MOGADISHU, Somalia — Islamist militants detonated a truck bomb Tuesday in front of the Education Ministry in Somalia’s capital, where students and their parents were registering for scholarships offered by the Turkish government.
The blast killed at least 70 people and wounded dozens more, an official with the city’s ambulance service said.
It was the deadliest bomb attack yet in Somalia by al-Shabab, an al Qaeda-linked group that began its insurgency five years ago.
It also was the first significant attack in the capital since al-Shabab withdrew most of its gunmen in August amid an offensive by African Union forces, which are protecting the weak U.N.-backed government.
The truck blew up at a security checkpoint at the entrance to the Ministry of Education, police officer Ali Hussein said.
After the thunderous blast, blackened corpses were sprawled on the debris-strewn street amid burning vehicles. One woman used a blue plastic bucket to pour water on a smoldering body.
Abdiqadir Muhyadin, who works at the Information Ministry, lost a finger in the explosion. He said the vehicle initially appeared to have lost control and smashed through the security barrier before it exploded at the gate.
“Dozens of dead bodies and human flesh were scattered all over the area. A dead body fell over me,” he said.
“The explosion has not only affected the targeted place, but even passer-by people and car passengers died there,” said Ali Muse, the chief of Mogadishu’s ambulance service. “The death toll may increase, and we are still carrying many dead bodies. It is the worst tragedy I have ever seen in the capital.”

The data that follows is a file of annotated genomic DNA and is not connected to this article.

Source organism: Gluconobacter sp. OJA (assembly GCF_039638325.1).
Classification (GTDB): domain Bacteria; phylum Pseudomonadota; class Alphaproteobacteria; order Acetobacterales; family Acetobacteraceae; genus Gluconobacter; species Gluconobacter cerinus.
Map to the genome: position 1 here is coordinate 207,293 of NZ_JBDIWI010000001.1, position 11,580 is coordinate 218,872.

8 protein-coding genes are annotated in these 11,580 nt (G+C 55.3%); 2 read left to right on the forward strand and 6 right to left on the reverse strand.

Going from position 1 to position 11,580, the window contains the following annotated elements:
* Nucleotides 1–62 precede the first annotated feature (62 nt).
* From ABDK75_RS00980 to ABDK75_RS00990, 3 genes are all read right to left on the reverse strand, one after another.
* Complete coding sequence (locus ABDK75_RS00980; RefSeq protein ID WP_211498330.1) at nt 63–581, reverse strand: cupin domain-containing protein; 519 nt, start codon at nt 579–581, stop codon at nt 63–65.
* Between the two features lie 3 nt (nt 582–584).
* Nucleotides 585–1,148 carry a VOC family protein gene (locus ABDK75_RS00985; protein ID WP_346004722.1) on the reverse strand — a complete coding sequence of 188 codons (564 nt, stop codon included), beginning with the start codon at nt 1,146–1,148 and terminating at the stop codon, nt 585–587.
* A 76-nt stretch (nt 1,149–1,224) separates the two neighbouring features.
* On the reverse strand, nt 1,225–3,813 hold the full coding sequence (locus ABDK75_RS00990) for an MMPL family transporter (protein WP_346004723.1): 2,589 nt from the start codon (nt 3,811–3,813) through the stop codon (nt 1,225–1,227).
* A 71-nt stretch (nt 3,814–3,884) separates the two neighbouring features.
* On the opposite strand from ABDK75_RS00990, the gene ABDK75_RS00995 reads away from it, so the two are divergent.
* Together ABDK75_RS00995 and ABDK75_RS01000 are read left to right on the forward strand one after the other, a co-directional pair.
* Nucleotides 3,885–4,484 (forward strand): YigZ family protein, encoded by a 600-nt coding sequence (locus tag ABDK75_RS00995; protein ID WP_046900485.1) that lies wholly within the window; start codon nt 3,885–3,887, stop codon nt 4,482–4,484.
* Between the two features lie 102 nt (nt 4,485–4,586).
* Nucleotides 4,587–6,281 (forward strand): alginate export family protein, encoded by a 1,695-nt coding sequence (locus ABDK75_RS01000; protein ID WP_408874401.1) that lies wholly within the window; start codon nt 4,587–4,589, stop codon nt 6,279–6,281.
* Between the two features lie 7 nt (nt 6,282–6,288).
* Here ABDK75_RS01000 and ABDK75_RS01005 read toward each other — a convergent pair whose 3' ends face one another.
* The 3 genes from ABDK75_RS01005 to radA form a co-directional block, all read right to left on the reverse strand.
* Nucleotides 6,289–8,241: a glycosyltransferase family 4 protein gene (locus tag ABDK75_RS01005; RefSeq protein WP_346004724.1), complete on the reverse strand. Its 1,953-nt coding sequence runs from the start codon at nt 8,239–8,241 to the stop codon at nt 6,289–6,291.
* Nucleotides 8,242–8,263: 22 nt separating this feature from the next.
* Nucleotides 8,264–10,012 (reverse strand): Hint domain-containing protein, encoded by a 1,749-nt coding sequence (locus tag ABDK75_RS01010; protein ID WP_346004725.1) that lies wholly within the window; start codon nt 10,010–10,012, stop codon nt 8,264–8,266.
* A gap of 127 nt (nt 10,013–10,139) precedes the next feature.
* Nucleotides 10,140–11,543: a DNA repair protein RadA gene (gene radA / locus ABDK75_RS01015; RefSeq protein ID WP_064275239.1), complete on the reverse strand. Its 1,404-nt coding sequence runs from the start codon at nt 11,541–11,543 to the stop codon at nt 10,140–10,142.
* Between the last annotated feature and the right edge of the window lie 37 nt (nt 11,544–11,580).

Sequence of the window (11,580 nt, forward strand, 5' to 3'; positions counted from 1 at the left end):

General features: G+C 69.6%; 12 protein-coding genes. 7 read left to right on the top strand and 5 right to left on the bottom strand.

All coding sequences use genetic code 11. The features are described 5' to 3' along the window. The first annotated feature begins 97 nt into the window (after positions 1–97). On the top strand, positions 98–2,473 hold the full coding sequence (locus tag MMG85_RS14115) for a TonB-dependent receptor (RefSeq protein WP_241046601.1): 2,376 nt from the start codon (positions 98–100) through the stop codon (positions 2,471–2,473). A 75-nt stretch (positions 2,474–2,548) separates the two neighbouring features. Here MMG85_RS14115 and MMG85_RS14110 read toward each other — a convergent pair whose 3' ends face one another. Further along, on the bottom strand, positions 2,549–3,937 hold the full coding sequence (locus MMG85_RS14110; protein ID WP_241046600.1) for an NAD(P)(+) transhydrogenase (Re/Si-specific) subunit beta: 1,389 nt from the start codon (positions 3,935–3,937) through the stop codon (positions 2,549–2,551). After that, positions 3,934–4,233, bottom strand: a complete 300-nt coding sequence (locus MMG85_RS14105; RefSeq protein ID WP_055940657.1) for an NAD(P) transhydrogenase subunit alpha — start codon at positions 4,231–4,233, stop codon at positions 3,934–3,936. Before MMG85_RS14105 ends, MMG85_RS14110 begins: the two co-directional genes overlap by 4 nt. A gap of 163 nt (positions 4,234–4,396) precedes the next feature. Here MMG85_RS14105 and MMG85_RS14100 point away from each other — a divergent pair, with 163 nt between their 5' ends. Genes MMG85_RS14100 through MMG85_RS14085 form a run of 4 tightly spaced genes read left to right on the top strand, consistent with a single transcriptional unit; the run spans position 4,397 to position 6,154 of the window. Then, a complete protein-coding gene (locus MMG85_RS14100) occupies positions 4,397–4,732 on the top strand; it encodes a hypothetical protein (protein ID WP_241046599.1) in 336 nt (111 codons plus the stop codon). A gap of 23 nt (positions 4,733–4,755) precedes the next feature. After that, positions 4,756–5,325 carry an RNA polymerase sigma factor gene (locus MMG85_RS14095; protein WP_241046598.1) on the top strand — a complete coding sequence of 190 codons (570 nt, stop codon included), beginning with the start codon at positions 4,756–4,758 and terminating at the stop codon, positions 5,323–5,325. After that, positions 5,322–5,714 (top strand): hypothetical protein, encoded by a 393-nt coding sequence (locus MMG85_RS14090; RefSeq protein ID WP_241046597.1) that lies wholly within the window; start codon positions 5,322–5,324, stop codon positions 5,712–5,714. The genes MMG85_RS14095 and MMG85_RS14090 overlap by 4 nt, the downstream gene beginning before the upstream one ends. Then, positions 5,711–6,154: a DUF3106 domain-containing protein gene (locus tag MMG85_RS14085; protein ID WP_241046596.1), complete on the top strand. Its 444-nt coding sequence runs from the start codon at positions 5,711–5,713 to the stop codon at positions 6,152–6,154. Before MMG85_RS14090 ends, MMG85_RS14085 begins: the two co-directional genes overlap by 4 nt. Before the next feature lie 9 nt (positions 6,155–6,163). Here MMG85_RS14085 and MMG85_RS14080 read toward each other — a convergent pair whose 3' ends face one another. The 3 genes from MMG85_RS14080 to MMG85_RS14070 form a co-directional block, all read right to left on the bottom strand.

Ali Abdullahi, a nurse at Medina Hospital, said they were treating people with severed limbs and burns, and patients who were blinded.
“The casualties are mostly students and parents who were waiting for results of scholarships from the Ministry of Higher Education,” the government said. “The attack shows that the danger from terrorists is not yet over, and that there are obviously still people who want to derail the advances that the Somali people have made toward peace.”
Al-Shabab immediately claimed responsibility for the attack.
“Our Mujahideen fighters have entered a place where ministers and AMISOM foreigners stay,” al-Shabab said in a brief post on a website, referring to the Ugandan and Burundian forces who make up the African Union Mission in Somalia peacekeeping mission.
AMISOM force commander, Maj. Gen. Fred Mugisha, said that his peacekeepers were working to the secure the scene, and that excavators had been sent to try to free people from the rubble.
Suicide bombings were unheard of in Somalia before 2007 but have become increasingly frequent. Al-Shabab claims allegiance to al Qaeda, which often uses car bombs and appears bent on gaining a greater foothold in the Horn of Africa.
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